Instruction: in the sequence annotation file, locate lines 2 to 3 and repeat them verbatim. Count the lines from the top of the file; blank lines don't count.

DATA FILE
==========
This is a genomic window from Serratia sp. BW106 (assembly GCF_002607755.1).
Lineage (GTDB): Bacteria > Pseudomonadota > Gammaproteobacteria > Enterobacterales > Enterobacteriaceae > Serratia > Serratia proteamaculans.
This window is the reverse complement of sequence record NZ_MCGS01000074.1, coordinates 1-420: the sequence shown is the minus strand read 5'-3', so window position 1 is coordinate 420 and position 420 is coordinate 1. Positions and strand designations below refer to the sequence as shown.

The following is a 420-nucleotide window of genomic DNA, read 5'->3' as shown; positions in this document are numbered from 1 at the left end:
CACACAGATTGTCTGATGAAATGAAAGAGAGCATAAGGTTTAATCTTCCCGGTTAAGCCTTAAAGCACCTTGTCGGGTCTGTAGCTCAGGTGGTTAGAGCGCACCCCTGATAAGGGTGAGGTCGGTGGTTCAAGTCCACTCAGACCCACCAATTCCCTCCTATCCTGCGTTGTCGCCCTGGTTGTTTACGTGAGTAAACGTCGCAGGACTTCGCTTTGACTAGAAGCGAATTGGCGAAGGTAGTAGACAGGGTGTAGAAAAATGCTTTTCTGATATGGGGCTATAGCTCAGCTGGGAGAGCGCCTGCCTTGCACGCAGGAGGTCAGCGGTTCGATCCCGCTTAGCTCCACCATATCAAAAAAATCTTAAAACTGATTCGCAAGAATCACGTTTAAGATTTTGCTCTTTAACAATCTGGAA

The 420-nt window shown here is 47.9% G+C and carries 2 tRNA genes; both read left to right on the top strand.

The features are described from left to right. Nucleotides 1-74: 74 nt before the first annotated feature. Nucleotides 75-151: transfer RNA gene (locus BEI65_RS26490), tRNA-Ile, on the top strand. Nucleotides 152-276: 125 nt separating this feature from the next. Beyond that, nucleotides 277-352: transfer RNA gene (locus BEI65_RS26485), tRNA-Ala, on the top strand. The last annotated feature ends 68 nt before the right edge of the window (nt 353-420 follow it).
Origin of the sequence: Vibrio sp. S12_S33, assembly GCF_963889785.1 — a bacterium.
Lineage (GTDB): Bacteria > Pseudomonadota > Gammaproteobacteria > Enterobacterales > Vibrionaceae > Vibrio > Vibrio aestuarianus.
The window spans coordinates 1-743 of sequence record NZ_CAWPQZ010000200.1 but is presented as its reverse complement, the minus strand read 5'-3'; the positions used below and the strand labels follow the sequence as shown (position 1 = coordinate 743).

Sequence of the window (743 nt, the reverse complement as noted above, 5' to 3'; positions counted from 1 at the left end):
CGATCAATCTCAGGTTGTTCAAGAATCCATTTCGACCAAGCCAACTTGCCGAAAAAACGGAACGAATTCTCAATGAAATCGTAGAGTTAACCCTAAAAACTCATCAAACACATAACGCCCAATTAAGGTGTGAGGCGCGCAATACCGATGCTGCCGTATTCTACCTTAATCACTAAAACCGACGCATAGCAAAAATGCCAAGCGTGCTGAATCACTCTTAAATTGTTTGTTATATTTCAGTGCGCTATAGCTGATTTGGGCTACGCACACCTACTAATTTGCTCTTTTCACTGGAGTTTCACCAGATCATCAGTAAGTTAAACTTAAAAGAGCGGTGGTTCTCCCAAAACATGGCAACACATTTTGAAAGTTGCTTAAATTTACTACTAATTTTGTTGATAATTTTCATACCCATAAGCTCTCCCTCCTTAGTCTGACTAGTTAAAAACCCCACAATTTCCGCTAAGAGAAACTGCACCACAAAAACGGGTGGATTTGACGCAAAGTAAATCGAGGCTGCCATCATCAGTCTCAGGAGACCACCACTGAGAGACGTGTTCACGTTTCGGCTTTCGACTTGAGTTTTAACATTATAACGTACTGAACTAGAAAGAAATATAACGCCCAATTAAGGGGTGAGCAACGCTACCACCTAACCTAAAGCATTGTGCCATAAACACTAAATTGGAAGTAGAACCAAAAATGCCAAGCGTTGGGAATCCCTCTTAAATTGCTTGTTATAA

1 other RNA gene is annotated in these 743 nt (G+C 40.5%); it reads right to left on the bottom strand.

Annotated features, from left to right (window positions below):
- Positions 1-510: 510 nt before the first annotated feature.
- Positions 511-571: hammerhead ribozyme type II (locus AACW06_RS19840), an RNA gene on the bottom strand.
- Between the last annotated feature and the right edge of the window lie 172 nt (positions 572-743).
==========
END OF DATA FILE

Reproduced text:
Lineage (GTDB): Bacteria > Pseudomonadota > Gammaproteobacteria > Enterobacterales > Enterobacteriaceae > Serratia > Serratia proteamaculans.
This window is the reverse complement of sequence record NZ_MCGS01000074.1, coordinates 1-420: the sequence shown is the minus strand read 5'-3', so window position 1 is coordinate 420 and position 420 is coordinate 1. Positions and strand designations below refer to the sequence as shown.